A fragmented, feverish reimagining of the death and life of SCUM Manifesto author Valerie Solanas. Suitably unhinged, often traumatic, yet full of surprising tenderness, The Faculty of Dreams makes a very strong case for the ‘fictional historiography’.
If Kathy Acker had written wild Dominican post-cyberpunk about ecological and temporal collapse, it might have looked something like Tentacle. The queer Yoruban eco-sci-fi skewering of the contemporary art world you didn’t know you needed.* With pirates.
*You probably knew deep down.
Published by And Other Stories on 15th November 2018
A retired university professor in Berlin befriends a group of African asylum seekers and attempts to help them in various ways, so begins this sensitive and powerful novel. It cleverly portrays the culture gap as neither party knows anything about each other’s history despite Richard’s academic credentials, and their interactions show how the help he offers is informed by his own view of what is essential. Their common ground is hard won but the echoes of the East German perspective ripple through the book, without offering redemption the novel’s main power is the subtle way it humanises all the characters. A must read.
Published by Granta on 2nd August 2018
This stunning novel switches between crumbling houses in Vineland in 1871 and 2016. The dual narratives explore shifting paradigms and the struggles of those who confront them. This a parable for our times that explores our very notion of shelter in a world that increasingly struggles to provide it.
Published by Faber on 18th October 2018
A young woman attempts narcotic hibernation in this disturbing yet tender novel. Privileged, but empty inside, she struggles with the loss of her parents and damaged relationships. A dark comedy that is both merciless and compassionate – Ottessa Moshfegh at her best.
Published by Penguin on 10th July 2018
Published by Verso on 2nd October 2018
Join us as we welcome the authors of two of 2018’s most celebrated debut novels to discuss their approaches to writing the experiences of women.
The Water Cure by Sophie Mackintosh
Imagine a world very close to our own: where women are not safe in their bodies, where desperate measures are required to raise a daughter. This is the story of Grace, Lia and Sky, kept apart from the world for their own good and taught the terrible things that every woman must learn about love. And it is the story of the men who come to find them – three strangers washed up by the sea, their gazes hungry and insistent, trailing desire and destruction in their wake.
The Water Cure is a fever dream, a blazing vision of suffering, sisterhood and transformation.
Sophie Mackintosh won the 2016 White Review Short Story Prize and the 2016 Virago/Stylist Short Story competition, and has been published in Granta magazine and TANK magazine among others. The Water Cure is her first novel, and is longlisted for the 2018 Man Booker Prize.
Ponti by Sharlene Teo
2003. Singapore. Friendless and fatherless, sixteen-year-old Szu lives in the shadow of her mother Amisa, once a beautiful actress and now a hack medium performing séances with her sister in a rusty house. When Szu meets the privileged, acid-tongued Circe, they develop an intense friendship which offers Szu an escape from her mother’s alarming solitariness, and Circe a step closer to the fascinating, unknowable Amisa.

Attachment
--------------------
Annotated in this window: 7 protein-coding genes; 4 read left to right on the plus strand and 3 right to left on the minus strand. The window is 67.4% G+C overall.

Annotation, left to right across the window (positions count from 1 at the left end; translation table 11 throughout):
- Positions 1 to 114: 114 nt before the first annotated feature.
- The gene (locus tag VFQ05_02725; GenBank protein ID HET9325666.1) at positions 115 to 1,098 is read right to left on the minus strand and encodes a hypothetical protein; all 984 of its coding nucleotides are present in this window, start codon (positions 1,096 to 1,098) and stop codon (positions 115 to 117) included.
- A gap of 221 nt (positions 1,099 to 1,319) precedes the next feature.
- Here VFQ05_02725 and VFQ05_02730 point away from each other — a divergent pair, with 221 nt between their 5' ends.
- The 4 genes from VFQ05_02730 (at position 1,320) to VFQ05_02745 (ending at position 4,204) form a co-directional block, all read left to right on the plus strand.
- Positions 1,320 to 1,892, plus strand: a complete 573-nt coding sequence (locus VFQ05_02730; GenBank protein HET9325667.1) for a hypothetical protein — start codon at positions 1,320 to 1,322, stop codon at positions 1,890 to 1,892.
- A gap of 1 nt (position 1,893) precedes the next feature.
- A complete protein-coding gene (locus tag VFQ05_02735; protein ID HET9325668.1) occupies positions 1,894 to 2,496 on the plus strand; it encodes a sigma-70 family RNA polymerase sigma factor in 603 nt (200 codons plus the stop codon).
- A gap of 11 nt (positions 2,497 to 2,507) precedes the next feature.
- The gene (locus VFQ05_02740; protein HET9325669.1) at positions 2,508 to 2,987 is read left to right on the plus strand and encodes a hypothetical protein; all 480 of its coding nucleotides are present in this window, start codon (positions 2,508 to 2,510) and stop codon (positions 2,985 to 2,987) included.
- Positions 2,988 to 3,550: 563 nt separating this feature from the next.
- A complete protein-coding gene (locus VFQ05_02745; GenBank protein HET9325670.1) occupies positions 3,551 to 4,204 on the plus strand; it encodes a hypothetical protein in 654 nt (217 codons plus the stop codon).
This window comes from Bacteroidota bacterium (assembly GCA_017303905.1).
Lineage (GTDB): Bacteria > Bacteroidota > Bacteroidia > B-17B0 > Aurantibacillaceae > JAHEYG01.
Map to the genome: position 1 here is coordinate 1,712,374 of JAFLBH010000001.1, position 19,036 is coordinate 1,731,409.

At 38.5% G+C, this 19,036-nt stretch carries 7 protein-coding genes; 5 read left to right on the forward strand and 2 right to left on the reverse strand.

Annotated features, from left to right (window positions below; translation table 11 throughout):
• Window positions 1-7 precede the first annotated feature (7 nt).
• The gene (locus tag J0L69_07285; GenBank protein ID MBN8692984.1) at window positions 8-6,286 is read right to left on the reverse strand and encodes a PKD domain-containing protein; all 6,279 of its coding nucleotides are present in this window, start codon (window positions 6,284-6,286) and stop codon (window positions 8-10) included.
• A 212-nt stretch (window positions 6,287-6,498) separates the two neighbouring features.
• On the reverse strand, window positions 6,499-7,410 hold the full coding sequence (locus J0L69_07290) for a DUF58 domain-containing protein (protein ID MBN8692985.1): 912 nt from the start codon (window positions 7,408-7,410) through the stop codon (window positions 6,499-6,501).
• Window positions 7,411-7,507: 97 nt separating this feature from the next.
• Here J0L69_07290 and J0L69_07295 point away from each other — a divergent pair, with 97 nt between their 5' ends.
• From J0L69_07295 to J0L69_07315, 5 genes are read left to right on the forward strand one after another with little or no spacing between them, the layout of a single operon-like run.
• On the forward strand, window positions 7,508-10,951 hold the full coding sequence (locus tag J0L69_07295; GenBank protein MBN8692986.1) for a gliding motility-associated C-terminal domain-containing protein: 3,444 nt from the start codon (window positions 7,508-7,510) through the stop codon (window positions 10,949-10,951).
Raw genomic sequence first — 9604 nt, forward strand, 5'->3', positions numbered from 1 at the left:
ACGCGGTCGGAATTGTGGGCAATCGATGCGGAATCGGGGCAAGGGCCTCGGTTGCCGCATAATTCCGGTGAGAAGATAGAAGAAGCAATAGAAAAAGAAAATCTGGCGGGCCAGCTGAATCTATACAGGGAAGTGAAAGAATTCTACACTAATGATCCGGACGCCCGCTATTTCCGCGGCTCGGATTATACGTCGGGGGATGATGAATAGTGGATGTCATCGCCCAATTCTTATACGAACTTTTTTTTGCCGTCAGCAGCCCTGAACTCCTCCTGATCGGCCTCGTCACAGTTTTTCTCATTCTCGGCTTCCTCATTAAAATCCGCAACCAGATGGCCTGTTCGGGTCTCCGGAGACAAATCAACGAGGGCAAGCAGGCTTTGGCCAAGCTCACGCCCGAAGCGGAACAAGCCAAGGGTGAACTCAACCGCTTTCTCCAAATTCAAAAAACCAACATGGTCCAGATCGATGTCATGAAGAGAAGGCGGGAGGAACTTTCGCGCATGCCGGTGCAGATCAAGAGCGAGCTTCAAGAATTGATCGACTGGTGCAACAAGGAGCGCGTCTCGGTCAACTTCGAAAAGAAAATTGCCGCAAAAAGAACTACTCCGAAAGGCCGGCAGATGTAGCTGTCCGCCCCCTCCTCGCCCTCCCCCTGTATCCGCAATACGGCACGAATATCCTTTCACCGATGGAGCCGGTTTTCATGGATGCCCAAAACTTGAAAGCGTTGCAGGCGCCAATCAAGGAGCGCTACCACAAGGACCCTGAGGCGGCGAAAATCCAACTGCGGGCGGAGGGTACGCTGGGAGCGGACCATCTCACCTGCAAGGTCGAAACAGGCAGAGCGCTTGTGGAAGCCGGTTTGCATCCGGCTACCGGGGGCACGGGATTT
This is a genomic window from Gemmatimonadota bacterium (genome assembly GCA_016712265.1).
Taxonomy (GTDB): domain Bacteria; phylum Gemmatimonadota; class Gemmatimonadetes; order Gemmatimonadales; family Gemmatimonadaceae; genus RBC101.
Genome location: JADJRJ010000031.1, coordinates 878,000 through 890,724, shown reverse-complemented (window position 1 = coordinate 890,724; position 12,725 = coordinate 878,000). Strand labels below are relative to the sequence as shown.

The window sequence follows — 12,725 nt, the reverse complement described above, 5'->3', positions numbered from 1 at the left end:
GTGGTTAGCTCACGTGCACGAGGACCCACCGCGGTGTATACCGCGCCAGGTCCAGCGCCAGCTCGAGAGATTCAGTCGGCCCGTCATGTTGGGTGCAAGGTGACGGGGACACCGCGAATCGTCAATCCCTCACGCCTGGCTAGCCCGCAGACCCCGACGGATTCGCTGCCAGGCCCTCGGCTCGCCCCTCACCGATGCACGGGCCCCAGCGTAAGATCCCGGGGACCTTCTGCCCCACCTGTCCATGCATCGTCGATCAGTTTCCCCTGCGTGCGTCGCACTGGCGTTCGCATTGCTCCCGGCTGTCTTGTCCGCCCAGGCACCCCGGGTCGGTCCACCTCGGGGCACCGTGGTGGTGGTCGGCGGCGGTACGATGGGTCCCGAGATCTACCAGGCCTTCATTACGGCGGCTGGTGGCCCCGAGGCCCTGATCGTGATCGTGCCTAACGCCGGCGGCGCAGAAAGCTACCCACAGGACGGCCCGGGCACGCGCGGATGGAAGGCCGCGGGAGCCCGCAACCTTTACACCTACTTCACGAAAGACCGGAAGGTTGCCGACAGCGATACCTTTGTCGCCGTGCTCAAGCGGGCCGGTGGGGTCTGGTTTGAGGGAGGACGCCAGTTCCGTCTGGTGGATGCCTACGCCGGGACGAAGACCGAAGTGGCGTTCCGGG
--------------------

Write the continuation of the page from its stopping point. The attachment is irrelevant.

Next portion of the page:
Seventeen years later, Circe is struggling through a divorce in fraught and ever-changing Singapore when a project comes up at work: a remake of the cult seventies horror film series ‘Ponti’, the very project that defined Amisa’s short-lived film career. Suddenly Circe is knocked off balance: by memories of the two women she once knew, by guilt, and by a past that threatens her conscience…
Told from the perspectives of all three women, Ponti by Sharlene Teo is an exquisite story of friendship and memory spanning decades. Infused with mythology and modernity, with the rich sticky heat of Singapore, it is at once an astounding portrayal of the gaping loneliness of teenagehood, and a vivid exploration of how tragedy can make monsters of us.
Sharlene Teo was born in Singapore in 1987. She has an LLB in Law from the University of Warwick and an MA in Creative Writing from the University of East Anglia, where she received the Booker Prize Foundation Scholarship and the David TK Wong Creative Writing award. She holds fellowships from the Elizabeth Kostova Foundation and the University of Iowa International Writing Program. In 2016, she won the inaugural Deborah Rogers Writer’s Award for Ponti, her first novel.
Published by Faber & Faber on 30th August 2018
A stunningly beautifully written novel by the author of Fen. This retelling of (at least) two fairy tales/myths is set on the river and tells the story of a daughter abandoned by her mother.
Published by Jonathan Cape on 12th July 2018
Join us as we celebrate the launch of Dead Girls, the new novel by Abigail Tarttelin.
When her best friend Billie is found murdered, eleven-year-old Thera–fearless and forthright–considers it her duty to find the killer. Aided by a Ouija board, Billie’s ghost, and the spirits of four other dead girls, she’s determined to succeed. The trouble with Thera, though, is that she doesn’t always know when to stop – and sometimes there’s a fine line between doing the right thing and doing something very, very bad indeed. Tense, visceral and thought-provoking, Dead Girls is the new novel from Abigail Tarttelin, the critically acclaimed author of Golden Boy.
Please note that while this event is free to attend, space is limited so please RSVP via Billetto if you’d like to join us.